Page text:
Democratic activist Annette Johnson was in the room when gubernatorial candidate John Gregg announced Christina Hale as his running mate.
Johnson cheered the decision.
Now, she said, she has a ready answer for other African-Americans who ask: “Why should I vote for John Gregg?”
Kenneth Allen had a similar response.
He’d worried that his community of Lake County — with a 45 percent minority population — wouldn’t deliver the high turnout that Gregg needs in a red state to beat Republican incumbent Gov. Mike Pence.
“She’s the missing piece of the puzzle,” he said.
Since 2004, every Democratic gubernatorial ticket has included a man and woman. Republicans have followed a similar tradition — until this year, when Pence nudged Lt. Gov. Sue Ellspermann out of office, replacing her with new running mate Eric Holcomb.
But Hale appears to bring more to the ticket than gender.
At 44, the two-term legislator from Indianapolis represents a “new school” Democrat. She’s young, urban, progressive and a Cuban-American.
In her 2012 run for Legislature as a political novice, she beat an incumbent Republican — no easy task in this state.
Hale is a contrast to the conservative, rural, white Gregg, who at 61 is best known in political circles for the years he spent as House Speaker.
“It’s the balance we need,” said Bryan Chatfield, an African-American from Indianapolis.
Chatfield, 36, was recruited by Hale into the state party’s Emerging Leaders Project — a year-long program that mentors up-and-coming Democrats with potential for elected office. Chatfield said he was “ecstatic” when he heard Hale was the pick.
“She’s so relatable,” he said, using a word repeated by others in the crowd at the Indianapolis Artsgarden for Wednesday’s announcement.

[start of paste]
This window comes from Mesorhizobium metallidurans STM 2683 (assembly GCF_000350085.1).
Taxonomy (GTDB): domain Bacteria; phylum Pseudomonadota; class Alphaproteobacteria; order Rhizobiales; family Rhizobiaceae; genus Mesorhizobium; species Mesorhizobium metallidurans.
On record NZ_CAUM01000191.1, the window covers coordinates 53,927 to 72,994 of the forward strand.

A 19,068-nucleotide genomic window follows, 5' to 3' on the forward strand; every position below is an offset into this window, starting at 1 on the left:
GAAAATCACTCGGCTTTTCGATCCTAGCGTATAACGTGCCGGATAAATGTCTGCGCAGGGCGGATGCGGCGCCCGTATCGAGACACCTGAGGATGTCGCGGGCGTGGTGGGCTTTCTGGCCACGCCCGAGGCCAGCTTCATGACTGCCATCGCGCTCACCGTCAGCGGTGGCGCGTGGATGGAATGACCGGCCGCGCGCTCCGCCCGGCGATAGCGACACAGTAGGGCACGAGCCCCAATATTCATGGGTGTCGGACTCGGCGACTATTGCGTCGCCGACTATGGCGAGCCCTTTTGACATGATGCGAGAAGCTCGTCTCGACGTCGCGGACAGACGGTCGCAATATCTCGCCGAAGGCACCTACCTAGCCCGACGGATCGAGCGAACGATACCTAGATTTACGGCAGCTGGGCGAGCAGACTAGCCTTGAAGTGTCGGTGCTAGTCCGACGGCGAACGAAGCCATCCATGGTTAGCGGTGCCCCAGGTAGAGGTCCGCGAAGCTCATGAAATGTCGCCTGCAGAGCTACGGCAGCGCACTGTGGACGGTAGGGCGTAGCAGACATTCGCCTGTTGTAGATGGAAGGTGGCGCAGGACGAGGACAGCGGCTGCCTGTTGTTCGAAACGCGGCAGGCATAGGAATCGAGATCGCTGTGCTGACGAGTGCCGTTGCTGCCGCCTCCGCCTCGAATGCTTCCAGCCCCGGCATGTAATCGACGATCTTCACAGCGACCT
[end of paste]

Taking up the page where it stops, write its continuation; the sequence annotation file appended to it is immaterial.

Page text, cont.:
In describing Hale, Gregg talked about her across-the-aisle work on legislation, including a measure helping victims of sexual assault.
He noted she was endorsed by the AFL-CIO and Indiana Chamber of Commerce when she sought re-election in 2014.
When Hale took the podium, she told of a more embarrassing part of her past — that of being an unwed, pregnant teenager.
Those closest to her, she said, told her to put away her dreams.
She didn’t. She kept the baby; her son, Owen, was at Wednesday’s announcement along with the husband she later met and married.
She would go on to college and a successful career as head of global communications for the service group Kiwanis International.
“No matter what happens in life, you have to keep moving forward,” she said.
Will her presence on the ticket matter?
“The reality is lieutenant governors don’t attract a whole lot of votes themselves,” said Andy Downs, head of the Mike Downs Center for Indiana Politics at Indiana University-Purdue University in Fort Wayne. “But they can be incredibly useful.”
And this race is expected to be close.
Gregg narrowly lost to Pence in 2012. Recent polls show he’s behind this time by just a few points — but ahead in support from women, young voters and people with college degrees.
Four years ago, Gregg promoted himself on the campaign trail as a folksy ol’ boy from the small southern Indiana town of Sandborn.
“For a lot of progressive Democrats, using the word ‘moderate’ to describe John Gregg was too liberal a description,” Downs said.
Downs, too, used the word “relatable” when describing Hale.
And, key for Democrats, perhaps she is someone who can push reluctant voters into the arms of Gregg.
Maureen Hayden is statehouse bureau chief for CNHI newspapers. Send comments to firstname.lastname@example.org.